For this, Friends of Te Papa have you covered. At 101: Chinese New Year, learn about the origins, art and culture surrounding the Chinese New Year. An informative, rapid-fire discussion led by experts from Wellington and Xi'an provides a casual introduction to the annual tradition and allows you to ask those questions you've been wondering about like: What's lucky in the Year of the Pig? What does it mean when to be a pig in the Year of the Pig? Why is it common to light lanterns and perform dragon dances? Find out these answers and more on Tuesday, 5 February from 5.30-6.30pm.
SEE THE 'EAST MEETS WEST' CHINESE ACROBATIC SHOW
Combining martial arts, Beijing opera, traditional acrobatics and contemporary dance, East Meets West is a unique performance where Kiwi and Chinese entertainers share the stage. The show features the Jinan Acrobatic Troupe from Shandong Province, China and some of Aotearoa's best performing artists, including Footnote New Zealand Dance, Touch Compass Dance Company, hip hop group The Company NZ and internationally acclaimed choreographer and filmmaker Daniel Belton. The cross-culture performance is meant to deepen appreciation of both eastern and western cultural identities and to challenge pre-conceived notions of Asian arts and culture. After the show, head to the waterfront to catch the fireworks display.
Saturday, 9 February 2019, 7pm-9pm, gold coin donation.
WATCH THE FIREWORKS DISPLAY ON THE WATERFRONT
It seems only fitting to bid farewell to the Year of the Dog and welcome the Pig with a dazzling display of fireworks on the waterfront. The entertaining explosives were, after all, invented by the Chinese around the year 1000 A.D., after a Chinese monk supposedly stuffed bamboo with gunpowder and tossed it into a fire.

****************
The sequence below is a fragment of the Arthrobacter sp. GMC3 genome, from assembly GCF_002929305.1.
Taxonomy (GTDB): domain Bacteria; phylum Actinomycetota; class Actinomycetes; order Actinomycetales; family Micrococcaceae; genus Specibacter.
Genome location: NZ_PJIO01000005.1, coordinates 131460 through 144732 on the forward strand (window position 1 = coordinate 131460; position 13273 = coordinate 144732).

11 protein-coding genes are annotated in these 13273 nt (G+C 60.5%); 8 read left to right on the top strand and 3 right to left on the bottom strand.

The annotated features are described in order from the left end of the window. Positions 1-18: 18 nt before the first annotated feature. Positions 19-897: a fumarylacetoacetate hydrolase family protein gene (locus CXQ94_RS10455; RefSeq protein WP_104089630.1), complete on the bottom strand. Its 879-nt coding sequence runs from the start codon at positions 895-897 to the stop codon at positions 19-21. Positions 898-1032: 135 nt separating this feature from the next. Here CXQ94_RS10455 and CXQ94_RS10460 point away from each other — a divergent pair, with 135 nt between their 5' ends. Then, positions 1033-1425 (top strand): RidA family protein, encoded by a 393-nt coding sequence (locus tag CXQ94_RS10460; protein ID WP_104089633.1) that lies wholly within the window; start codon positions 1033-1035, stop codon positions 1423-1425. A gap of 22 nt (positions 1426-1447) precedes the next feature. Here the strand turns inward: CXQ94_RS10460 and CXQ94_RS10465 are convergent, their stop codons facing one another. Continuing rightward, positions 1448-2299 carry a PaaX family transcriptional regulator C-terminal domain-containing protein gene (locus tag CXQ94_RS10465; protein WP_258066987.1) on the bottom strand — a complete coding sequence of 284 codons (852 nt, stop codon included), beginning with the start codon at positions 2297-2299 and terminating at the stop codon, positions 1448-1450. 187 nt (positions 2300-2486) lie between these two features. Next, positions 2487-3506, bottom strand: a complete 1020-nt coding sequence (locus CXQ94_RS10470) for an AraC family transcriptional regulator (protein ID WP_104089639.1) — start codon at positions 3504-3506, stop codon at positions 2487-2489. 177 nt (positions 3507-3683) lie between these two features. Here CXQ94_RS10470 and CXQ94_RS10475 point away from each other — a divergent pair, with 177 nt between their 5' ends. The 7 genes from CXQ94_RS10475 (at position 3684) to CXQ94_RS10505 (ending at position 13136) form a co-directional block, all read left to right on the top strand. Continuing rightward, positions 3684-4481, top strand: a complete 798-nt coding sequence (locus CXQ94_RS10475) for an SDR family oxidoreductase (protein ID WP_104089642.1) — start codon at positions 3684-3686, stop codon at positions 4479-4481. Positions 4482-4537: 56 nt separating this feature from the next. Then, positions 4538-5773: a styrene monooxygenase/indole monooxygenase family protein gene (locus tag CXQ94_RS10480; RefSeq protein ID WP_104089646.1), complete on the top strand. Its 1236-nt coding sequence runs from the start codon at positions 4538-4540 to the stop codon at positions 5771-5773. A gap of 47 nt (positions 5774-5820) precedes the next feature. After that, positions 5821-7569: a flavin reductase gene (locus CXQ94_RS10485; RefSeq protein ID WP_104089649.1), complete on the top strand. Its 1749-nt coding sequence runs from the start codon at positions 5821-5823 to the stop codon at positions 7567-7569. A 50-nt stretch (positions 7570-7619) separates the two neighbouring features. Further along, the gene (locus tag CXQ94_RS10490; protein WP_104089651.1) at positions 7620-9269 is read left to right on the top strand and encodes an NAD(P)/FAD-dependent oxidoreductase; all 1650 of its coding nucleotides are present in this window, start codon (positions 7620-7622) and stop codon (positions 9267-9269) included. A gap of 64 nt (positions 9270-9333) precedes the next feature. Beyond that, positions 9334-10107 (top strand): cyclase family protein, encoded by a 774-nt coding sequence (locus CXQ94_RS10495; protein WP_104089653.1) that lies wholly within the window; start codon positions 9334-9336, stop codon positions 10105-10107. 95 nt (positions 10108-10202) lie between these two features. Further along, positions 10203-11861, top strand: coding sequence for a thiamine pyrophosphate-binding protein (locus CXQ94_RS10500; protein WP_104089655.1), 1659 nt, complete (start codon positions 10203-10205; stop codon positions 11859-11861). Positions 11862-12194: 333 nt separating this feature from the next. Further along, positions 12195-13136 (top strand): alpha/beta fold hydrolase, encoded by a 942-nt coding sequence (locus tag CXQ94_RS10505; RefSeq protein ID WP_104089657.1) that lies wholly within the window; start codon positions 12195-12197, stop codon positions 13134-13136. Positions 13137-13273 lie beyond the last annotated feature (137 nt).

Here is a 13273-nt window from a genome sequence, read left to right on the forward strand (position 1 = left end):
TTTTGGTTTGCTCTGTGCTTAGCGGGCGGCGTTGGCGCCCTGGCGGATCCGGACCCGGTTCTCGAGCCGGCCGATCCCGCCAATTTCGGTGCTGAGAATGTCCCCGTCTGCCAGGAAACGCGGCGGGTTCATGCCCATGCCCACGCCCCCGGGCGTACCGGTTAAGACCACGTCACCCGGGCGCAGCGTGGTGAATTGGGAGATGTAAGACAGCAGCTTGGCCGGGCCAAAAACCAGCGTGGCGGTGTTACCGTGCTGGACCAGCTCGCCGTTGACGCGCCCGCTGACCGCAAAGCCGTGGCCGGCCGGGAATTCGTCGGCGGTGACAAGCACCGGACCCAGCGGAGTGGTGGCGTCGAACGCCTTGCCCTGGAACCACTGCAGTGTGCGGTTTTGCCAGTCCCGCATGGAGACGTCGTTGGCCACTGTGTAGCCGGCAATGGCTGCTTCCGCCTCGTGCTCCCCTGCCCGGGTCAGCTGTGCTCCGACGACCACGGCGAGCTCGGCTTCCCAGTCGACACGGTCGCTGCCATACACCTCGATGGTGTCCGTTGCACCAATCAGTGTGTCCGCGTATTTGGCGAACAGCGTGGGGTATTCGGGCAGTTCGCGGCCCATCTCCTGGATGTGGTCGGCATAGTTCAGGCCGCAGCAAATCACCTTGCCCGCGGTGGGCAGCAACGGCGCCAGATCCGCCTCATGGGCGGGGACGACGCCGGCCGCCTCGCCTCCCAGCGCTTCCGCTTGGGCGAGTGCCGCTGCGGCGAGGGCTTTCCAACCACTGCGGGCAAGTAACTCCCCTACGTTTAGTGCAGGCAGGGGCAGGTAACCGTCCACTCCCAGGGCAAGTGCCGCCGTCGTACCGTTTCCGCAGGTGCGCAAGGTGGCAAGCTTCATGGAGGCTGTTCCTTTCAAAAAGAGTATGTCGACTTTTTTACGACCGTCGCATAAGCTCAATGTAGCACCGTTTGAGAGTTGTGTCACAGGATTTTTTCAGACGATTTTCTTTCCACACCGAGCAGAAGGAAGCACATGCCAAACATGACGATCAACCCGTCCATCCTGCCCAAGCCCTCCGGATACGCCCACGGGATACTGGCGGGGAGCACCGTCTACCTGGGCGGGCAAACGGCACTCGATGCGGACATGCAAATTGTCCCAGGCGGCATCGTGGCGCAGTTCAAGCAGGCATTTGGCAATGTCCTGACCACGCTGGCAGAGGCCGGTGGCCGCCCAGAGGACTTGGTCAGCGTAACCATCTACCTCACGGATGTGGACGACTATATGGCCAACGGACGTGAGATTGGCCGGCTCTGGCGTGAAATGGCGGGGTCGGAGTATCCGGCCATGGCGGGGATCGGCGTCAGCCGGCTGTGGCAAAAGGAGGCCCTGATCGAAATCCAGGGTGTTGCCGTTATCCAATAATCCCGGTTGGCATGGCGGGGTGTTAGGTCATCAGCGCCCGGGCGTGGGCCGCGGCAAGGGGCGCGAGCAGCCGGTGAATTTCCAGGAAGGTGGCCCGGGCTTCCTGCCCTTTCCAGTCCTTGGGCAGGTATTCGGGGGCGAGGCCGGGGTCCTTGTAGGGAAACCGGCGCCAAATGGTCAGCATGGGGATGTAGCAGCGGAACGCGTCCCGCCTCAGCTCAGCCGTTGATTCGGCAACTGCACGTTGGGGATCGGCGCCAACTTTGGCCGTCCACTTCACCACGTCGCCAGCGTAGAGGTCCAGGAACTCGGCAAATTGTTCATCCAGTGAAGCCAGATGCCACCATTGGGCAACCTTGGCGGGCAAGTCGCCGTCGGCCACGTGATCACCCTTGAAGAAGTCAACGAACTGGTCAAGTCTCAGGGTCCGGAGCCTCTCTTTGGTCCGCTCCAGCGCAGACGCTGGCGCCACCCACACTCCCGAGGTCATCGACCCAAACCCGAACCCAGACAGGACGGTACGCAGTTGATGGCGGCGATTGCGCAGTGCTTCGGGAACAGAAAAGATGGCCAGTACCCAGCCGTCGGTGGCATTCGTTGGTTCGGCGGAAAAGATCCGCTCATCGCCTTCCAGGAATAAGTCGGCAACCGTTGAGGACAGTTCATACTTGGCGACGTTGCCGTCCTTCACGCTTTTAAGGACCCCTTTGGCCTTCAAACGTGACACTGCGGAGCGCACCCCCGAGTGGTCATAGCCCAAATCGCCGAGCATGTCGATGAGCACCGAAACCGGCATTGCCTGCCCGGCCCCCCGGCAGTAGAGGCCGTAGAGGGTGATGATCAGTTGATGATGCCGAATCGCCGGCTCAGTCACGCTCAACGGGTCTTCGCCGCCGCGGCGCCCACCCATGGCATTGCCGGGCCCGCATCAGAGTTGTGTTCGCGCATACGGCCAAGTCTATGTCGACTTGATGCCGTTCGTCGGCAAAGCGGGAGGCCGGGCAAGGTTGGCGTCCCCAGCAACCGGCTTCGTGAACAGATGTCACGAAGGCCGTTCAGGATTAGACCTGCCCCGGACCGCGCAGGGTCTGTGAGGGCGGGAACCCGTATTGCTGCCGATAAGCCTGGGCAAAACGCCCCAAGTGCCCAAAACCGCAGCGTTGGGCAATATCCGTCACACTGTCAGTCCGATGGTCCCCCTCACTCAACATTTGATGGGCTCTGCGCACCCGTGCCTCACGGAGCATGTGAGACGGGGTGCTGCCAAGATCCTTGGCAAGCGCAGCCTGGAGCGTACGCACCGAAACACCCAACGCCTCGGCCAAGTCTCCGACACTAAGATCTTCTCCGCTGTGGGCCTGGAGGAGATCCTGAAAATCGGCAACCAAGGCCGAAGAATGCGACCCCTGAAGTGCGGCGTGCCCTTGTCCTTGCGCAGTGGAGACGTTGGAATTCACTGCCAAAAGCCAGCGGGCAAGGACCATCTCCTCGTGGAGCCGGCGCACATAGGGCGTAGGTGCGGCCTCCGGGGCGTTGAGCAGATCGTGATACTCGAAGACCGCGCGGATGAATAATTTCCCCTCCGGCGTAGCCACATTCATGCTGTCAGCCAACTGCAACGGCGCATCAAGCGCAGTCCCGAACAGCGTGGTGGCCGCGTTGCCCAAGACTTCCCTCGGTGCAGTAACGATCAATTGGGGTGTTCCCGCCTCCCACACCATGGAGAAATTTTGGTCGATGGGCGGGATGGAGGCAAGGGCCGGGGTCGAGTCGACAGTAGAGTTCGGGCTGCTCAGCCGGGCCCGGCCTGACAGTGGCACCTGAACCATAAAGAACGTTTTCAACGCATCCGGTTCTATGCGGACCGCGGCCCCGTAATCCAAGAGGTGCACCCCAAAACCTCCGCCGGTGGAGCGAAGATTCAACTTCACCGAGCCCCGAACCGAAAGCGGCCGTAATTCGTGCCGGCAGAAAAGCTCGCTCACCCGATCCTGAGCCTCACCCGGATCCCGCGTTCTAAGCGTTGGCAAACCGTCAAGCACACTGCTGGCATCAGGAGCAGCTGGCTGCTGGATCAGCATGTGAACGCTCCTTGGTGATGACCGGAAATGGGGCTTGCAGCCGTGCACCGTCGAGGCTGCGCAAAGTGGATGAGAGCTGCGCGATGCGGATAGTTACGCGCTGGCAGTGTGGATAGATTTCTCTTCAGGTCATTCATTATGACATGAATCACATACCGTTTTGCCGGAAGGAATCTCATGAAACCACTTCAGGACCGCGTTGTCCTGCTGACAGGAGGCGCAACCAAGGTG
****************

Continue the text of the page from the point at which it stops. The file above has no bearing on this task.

While the captivating burst of sound and color will no doubt be beautiful, it was also hold a deeper meaning within the context of the Chinese New Year — fireworks are meant to ward off evil spirits and to summon good fortune for the coming year.
The light show starts at 9.30pm on Saturday, 9 February 2019 on the waterfront.
WATCH CULTURAL PERFORMANCES AT THE CHINESE NEW YEAR FESTIVAL
In order to ensure you won't miss some of the top performances of the Chinese New Year, head to TSB Bank Arena on festival day (Sunday, 10 February) for an all-day program jam-packed with free festivities. Get there early, as the day starts with traditional dragon dancing, followed by Chinese brush painting, a martial arts demonstration, Cantonese opera, Tibetan drumming and plenty more. There will also be a special performance by the heralded Jinan Acrobatic Troupe, a gratuitous treat, especially if you're unable to catch them at the East Meets West show the night before. The day's cultural entertainment is for all ages and interests and the event is free, so you can come and go as you please.
Sunday, 10 February 2019, 10.45-5pm, free.
SPLURGE AT THE ASIAN MARKETS